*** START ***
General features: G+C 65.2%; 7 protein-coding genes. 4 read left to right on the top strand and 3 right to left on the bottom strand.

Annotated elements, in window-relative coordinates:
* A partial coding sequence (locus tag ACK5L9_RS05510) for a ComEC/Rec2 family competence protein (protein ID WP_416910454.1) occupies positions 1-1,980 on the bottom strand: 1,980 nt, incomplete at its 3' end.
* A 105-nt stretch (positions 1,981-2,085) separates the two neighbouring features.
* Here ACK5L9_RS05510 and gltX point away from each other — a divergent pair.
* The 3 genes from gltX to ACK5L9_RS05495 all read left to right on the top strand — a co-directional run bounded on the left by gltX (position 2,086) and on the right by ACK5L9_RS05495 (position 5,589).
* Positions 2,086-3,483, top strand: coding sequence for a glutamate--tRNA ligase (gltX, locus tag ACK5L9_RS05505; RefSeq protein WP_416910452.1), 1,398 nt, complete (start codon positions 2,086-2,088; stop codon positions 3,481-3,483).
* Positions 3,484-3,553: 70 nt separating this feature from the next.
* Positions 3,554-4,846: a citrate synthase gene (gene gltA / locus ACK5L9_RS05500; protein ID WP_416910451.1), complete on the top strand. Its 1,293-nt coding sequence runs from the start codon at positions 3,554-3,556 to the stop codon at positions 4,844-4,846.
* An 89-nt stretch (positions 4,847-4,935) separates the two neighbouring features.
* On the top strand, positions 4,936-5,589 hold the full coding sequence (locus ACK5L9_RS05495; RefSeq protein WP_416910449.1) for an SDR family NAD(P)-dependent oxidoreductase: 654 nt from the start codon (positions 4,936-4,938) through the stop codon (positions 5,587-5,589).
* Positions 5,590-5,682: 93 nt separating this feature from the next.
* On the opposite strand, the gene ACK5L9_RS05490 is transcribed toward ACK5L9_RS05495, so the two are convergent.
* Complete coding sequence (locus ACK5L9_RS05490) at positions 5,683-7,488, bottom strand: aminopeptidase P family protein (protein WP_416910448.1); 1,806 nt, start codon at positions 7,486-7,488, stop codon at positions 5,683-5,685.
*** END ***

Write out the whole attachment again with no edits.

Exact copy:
General features: G+C 65.2%; 7 protein-coding genes. 4 read left to right on the top strand and 3 right to left on the bottom strand.

Annotated elements, in window-relative coordinates:
* A partial coding sequence (locus tag ACK5L9_RS05510) for a ComEC/Rec2 family competence protein (protein ID WP_416910454.1) occupies positions 1-1,980 on the bottom strand: 1,980 nt, incomplete at its 3' end.
* A 105-nt stretch (positions 1,981-2,085) separates the two neighbouring features.
* Here ACK5L9_RS05510 and gltX point away from each other — a divergent pair.
* The 3 genes from gltX to ACK5L9_RS05495 all read left to right on the top strand — a co-directional run bounded on the left by gltX (position 2,086) and on the right by ACK5L9_RS05495 (position 5,589).
* Positions 2,086-3,483, top strand: coding sequence for a glutamate--tRNA ligase (gltX, locus tag ACK5L9_RS05505; RefSeq protein WP_416910452.1), 1,398 nt, complete (start codon positions 2,086-2,088; stop codon positions 3,481-3,483).
* Positions 3,484-3,553: 70 nt separating this feature from the next.
* Positions 3,554-4,846: a citrate synthase gene (gene gltA / locus ACK5L9_RS05500; protein ID WP_416910451.1), complete on the top strand. Its 1,293-nt coding sequence runs from the start codon at positions 3,554-3,556 to the stop codon at positions 4,844-4,846.
* An 89-nt stretch (positions 4,847-4,935) separates the two neighbouring features.
* On the top strand, positions 4,936-5,589 hold the full coding sequence (locus ACK5L9_RS05495; RefSeq protein WP_416910449.1) for an SDR family NAD(P)-dependent oxidoreductase: 654 nt from the start codon (positions 4,936-4,938) through the stop codon (positions 5,587-5,589).
* Positions 5,590-5,682: 93 nt separating this feature from the next.
* On the opposite strand, the gene ACK5L9_RS05490 is transcribed toward ACK5L9_RS05495, so the two are convergent.
* Complete coding sequence (locus ACK5L9_RS05490) at positions 5,683-7,488, bottom strand: aminopeptidase P family protein (protein WP_416910448.1); 1,806 nt, start codon at positions 7,486-7,488, stop codon at positions 5,683-5,685.